Ukrainian metal band plots their return to region
Clyde Theatre welcomes Jinjer to stage on Nov. 10
November 3, 2021
In less than 10 years, the four-piece Ukrainian metal wrecking crew known as Jinjer have risen from virtual obscurity to one of the most popular and sought after live bands in the genre.
They released their debut full-length album, Cloud Factory, independently just seven years ago. That album caught the attention of Napalm Records, who quickly signed the band and put them directly to work on the follow-up, the critically acclaimed King of Everything, which in effect, introduced the band to the rest of the world.
An album and an EP, Macro and Micro respectively, followed in 2019 leading to the band’s newest effort, Wallflowers, which hit shelves and streaming services this past August.
Jinjer stop by The Clyde Theatre in Fort Wayne on Nov. 10, with special guests Suicide Silence and All Hail The Yeti, to show off some of those new songs along with some old favorites.
Heavier ... and Softer
On Wallflowers, it is immediately evident that Jinjer is growing as a band. The album is more musically diverse and reaches for a far heavier sound than ever before.
“For sure it is like that,” said bassist Eugene Abdukhanov in an interview with Whatzup, “but that is only one side of it. Yes, it is heavier in some parts, but at the same time, it is softer in the other parts.”
In short, Jinjer did not deviate too much from what they do best. They just expanded on it.
“I would say that we as a band managed to take this album to extremes on opposite sides,” Abdukhanov said. “It is heavier, but at the same time, it is more beautiful. It is a very complex and sophisticated piece of music regardless of the genre.”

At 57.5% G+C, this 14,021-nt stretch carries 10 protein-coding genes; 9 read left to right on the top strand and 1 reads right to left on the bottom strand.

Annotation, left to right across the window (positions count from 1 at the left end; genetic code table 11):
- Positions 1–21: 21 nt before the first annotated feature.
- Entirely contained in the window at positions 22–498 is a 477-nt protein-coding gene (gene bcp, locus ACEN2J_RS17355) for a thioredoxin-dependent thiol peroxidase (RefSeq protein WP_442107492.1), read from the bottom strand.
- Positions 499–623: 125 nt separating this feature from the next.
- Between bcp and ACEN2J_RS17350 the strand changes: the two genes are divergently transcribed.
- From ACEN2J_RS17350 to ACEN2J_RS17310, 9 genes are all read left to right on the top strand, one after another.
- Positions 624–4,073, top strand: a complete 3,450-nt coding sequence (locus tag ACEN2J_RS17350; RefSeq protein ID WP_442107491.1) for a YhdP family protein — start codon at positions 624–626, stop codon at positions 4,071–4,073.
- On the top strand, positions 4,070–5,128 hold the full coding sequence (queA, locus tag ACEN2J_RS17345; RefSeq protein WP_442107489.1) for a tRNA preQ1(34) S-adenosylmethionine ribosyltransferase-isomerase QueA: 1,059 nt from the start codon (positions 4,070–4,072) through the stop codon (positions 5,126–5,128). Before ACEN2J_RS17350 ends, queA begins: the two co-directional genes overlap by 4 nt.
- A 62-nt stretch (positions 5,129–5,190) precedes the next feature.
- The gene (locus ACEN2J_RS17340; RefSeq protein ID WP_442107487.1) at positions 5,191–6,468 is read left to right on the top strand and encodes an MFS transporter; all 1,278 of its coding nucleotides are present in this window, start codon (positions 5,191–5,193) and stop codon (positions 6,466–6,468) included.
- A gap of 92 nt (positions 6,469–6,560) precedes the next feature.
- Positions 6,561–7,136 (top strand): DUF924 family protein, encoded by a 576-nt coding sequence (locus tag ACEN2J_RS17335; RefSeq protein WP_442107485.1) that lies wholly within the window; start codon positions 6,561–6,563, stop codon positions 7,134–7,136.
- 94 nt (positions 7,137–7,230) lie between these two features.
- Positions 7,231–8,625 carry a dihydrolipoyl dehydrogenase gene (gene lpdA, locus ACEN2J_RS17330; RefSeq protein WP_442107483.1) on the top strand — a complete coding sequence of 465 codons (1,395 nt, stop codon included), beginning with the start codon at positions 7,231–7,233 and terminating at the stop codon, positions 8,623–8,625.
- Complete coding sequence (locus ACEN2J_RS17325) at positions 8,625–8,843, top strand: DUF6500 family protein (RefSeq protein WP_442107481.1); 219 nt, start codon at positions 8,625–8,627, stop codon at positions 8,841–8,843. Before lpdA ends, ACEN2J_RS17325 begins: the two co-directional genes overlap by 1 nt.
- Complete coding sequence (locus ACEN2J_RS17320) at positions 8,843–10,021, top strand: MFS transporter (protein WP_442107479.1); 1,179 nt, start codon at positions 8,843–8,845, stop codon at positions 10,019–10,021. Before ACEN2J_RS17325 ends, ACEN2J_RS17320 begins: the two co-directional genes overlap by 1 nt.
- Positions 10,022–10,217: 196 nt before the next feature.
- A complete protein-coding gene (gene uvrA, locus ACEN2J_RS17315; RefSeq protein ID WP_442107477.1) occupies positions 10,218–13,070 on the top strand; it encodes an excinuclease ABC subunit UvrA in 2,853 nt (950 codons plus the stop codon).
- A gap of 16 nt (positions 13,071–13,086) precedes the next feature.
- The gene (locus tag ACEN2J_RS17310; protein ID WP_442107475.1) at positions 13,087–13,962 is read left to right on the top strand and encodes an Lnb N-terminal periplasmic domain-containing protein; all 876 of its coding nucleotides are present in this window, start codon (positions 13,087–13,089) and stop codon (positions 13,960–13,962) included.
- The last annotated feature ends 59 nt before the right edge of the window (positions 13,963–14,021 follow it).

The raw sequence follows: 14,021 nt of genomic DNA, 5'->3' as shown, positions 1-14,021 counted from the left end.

For Vocalist, It’s Personal
Even though it is shaped in the frame of metal, he believes there is more to it than the usual conservative musical approach that much of the metal genre offers.
“We wanted to make something really new, something that maybe hasn’t been played before,” Abdukhanov said. “It’s very hard to put a certain label on it, but, for sure, it is Jinjer.”
The lyrical content of Wallflowers is personal for vocalist Tatiana Shmayluk, Abdukhanov said.
“She revealed herself to the world,” he said. “She is a wallflower. She is a shy person, really, who is not into big crowds or new people. It’s sometimes painful for her. All 11 songs are all about her, so they are all sort of wallflowers, which is why this title fits so well.”
Adjusting to the Road
After the pandemic, Jinjer are still adjusting to life back on tour, having played just four shows in the U.S. at the time of this interview.
“It’s a bit hard,” Abdukhanov said. “As touring people, we got a bit rusty. We just need to oil the clockworks and let the whole machine operate flawlessly.”
Having a long tour, a big crew, and a big bus is a bit intimidating to the band.
“But we are excited to be on the road. It is a big part of our life we were deprived of for 18 months and we are back bringing live music back to people. I’d like to think we are somehow helping to bring this world back to normal again.”
The last time Jinjer were in Northeast Indiana, they played a decidedly smaller capacity venue than The Clyde Theatre. As the band has grown in popularity, they have been able to book bigger spaces, but that hasn’t changed the way they approach their shows.
“I don’t think we have any problem with connection in bigger venues,” Abdukhanov said. “Of course, in smaller venues, people are closer and there is that connection, but (at a recent show) in Vancouver, people were like four meters away from me behind the barriers and we still had that connection. I don’t see much of a difference in relating to the crowd, regardless of the size of the venue.”
Expect the Unexpected
If you you’ve never seen Jinjer before, Abdukhanov said you should expect a definite level up in terms of performance this time around.
“If they’ve seen our live performances before and think they know what it’s going to be, no, it’s going to be a different experience,” he said.
And for fans who haven’t seen Jinjer before and are going for the first time, he said they should be prepared for “a mix of Lamb of God, Meshuggah, and Opeth.
“It will be groovy in some parts and they will have to go to the mosh pit, but in other parts, there will be all these time signatures and really complicated riffing, like in Meshuggah, where you will have to stay and watch and keep your ears open. And because we play a lot of soft parts, there’s going to be a lot of melancholic moments where you have to just chill and enjoy melodies. This is what Jinjer is. You never know what’s coming.”